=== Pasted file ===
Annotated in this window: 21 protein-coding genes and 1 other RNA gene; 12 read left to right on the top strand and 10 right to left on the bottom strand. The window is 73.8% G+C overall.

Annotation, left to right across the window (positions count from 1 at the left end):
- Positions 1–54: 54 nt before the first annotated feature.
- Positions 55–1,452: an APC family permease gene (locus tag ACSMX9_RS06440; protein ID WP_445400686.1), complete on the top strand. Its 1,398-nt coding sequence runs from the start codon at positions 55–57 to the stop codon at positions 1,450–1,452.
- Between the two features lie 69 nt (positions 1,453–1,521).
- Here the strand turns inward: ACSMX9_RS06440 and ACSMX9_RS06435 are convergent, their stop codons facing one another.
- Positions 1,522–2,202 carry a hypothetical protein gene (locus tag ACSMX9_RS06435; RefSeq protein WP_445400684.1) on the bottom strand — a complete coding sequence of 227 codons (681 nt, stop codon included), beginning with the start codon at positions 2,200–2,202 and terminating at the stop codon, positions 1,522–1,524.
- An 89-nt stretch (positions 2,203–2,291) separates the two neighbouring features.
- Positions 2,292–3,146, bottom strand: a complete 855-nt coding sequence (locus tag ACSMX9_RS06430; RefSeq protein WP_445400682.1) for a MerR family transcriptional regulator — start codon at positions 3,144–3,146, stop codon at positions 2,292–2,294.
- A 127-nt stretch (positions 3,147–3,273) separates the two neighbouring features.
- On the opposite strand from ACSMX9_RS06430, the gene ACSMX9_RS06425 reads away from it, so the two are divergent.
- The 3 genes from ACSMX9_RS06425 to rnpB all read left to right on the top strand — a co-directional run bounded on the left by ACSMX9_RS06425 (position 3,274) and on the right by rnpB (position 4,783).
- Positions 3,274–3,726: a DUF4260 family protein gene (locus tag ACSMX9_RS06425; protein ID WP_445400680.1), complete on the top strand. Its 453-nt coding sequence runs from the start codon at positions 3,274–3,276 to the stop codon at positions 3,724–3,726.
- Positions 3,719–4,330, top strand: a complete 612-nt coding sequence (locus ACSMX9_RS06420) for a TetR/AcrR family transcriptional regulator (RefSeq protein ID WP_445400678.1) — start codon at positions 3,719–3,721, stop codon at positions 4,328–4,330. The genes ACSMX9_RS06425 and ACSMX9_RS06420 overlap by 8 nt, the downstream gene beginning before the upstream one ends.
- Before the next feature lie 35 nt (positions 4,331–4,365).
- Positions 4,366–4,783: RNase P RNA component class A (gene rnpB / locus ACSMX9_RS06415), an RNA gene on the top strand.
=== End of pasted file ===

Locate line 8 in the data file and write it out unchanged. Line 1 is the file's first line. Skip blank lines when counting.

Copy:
- An 89-nt stretch (positions 2,203–2,291) separates the two neighbouring features.